Will Virginia Get a New Font for Highway Signs? 

New changes could make them harder to read, studies show.

click to enlarge highway_fonts.jpg

Drivers with poor eyesight may be squinting a little more as the result of a change in highway signs by the Federal Highway Administration.

In 2004, the administration granted several states conditional approval of a font developed for older and poorly sighted drivers. But it may be harder to read, according to a report from The Atlantic.

The current font, Clearview, initially was supported after studies showed that it significantly improved the legibility of highway signs. Donald Meeker, one of the font's developers, says that Virginia was one of 18 to 20 states that adopted the font for highway use. There are others who approved it for use by localities on a case-by-case basis.

Meeker says that Clearview shows as much as a 30-percent improvement in visibility. It’s an improvement over the original font, Highway Gothic, which was developed in the 1940s.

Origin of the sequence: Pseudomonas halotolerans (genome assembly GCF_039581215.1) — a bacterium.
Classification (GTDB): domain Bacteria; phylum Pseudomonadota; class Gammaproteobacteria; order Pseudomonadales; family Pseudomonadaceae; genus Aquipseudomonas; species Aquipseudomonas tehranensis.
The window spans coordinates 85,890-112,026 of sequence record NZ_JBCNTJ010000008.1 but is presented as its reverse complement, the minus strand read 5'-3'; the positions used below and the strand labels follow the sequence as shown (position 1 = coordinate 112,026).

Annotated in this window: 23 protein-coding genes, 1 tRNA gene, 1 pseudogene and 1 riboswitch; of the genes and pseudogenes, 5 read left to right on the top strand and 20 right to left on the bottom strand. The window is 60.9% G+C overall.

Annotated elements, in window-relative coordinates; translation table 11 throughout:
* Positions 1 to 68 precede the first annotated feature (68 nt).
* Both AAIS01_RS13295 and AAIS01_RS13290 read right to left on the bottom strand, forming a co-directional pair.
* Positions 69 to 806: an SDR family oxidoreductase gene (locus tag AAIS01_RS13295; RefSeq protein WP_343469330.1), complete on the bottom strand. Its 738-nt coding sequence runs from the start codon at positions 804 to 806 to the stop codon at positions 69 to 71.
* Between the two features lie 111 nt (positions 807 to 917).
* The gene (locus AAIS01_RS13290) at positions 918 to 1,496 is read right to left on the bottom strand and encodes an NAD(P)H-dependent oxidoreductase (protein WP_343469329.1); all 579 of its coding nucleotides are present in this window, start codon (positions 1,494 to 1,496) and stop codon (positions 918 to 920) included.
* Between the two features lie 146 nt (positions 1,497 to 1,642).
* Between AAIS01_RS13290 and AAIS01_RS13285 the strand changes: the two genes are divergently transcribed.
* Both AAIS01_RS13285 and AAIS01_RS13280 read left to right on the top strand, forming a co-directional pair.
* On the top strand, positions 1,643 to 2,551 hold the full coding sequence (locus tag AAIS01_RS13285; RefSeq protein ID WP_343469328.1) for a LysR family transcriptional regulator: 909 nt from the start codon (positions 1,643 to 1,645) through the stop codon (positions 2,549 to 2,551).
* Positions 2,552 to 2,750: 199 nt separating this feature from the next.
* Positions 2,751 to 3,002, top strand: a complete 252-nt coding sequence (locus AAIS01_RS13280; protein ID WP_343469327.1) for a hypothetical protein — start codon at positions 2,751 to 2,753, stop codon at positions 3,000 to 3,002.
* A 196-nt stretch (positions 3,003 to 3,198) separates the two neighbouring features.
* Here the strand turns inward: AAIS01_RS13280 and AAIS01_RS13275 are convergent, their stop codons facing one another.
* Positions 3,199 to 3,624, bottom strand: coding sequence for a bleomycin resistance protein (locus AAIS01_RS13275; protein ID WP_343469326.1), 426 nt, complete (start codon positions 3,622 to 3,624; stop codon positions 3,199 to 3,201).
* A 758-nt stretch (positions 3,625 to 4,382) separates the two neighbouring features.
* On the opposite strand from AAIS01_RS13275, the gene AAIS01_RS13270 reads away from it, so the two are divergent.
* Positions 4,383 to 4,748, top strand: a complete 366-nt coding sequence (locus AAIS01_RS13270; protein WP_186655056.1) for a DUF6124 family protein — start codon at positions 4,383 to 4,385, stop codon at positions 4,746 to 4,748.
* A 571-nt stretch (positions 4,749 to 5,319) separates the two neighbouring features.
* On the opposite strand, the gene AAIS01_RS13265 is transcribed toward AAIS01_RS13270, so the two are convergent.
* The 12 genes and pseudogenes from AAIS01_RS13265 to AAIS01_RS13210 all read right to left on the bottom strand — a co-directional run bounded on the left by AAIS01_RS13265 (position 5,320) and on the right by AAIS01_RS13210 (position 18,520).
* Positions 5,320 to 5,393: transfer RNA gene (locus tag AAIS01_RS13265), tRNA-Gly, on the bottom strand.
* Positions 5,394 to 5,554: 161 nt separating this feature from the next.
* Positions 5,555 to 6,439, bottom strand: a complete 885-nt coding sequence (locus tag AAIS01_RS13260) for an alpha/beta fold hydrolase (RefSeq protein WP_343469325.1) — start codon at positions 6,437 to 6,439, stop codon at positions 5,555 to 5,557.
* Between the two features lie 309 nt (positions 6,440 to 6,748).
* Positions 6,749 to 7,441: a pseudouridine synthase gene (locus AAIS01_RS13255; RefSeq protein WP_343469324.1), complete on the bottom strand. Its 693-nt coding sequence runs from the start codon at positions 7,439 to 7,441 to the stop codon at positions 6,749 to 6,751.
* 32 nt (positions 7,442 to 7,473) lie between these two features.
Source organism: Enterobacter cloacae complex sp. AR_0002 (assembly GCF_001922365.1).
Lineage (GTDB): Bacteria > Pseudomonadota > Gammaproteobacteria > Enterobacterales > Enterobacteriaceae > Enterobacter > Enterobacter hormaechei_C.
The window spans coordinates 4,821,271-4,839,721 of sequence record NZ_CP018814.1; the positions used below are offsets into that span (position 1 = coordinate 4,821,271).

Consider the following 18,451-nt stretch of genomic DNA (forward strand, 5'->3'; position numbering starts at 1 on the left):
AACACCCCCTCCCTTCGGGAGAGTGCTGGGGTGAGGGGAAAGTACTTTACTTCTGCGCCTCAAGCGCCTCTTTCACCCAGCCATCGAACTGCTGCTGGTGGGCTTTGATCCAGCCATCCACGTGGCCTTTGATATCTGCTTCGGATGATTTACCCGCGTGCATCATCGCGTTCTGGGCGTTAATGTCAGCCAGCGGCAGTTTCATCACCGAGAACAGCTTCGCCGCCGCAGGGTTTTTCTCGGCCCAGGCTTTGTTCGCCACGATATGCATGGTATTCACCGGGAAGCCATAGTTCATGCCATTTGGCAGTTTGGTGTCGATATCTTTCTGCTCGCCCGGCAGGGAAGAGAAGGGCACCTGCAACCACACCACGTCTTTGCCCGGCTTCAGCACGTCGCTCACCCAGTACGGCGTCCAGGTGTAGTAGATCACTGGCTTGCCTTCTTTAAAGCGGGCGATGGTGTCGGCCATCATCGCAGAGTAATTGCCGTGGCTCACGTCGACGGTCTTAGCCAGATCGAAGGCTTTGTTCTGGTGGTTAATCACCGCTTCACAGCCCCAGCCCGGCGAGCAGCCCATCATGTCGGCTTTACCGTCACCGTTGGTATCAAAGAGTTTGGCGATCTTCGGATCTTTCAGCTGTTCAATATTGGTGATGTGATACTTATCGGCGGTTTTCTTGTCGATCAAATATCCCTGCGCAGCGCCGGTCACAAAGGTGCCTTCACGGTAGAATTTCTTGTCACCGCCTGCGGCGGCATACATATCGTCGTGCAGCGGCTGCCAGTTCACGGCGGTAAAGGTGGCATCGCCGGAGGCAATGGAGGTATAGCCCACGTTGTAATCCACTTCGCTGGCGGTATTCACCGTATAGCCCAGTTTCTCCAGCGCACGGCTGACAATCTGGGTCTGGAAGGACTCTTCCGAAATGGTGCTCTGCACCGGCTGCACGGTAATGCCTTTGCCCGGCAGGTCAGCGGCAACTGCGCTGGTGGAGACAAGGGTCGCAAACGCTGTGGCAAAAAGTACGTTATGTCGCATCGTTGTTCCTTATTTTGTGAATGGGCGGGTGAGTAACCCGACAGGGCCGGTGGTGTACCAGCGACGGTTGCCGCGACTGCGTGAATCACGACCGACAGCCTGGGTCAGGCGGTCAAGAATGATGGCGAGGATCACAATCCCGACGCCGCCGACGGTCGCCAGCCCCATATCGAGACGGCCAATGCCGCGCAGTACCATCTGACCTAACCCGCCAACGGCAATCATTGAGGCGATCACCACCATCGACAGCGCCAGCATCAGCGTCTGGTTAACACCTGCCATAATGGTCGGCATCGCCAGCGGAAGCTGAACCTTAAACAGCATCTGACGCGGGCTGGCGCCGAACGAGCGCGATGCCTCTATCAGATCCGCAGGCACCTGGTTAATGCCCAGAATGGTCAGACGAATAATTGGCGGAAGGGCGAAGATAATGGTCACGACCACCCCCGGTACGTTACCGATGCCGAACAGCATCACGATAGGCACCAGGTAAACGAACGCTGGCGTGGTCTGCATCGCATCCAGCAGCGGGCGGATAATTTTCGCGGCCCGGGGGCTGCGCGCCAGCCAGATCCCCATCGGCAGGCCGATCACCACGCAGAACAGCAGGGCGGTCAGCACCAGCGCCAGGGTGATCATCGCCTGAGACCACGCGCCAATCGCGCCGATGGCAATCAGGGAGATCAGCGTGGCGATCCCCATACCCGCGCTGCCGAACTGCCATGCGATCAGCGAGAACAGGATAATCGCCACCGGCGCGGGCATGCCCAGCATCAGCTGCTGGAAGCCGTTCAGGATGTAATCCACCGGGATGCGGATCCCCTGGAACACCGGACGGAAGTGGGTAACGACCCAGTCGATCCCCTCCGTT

“It’s like doing it in vacuum tubes instead of microchips,” he says about the shift back to Clearview.

Meeker says that Clearview gives greater visibility to ascending letters, which typically harder to view, than what is mandated by federal standards.

But a highway administration spokesman says that Clearview actually diminishes visibility in negative contrast situations -- which is when black letters are used on lighter backgrounds, The Atlantic reports. This occurs in speed limit and warning signs.

Certain letters in Clearview also may appear clearer because they have more counter, or negative space, within the letter, says Mark Jeffries, who teaches graphics for journalism at Virginia Commonwealth University.

But in case you take notice whizzing by, Clearview may be more attractive.

It's “more pleasing to the eye,” Jeffries says. “The [Highway Gothic] font is clunky and too compact.”

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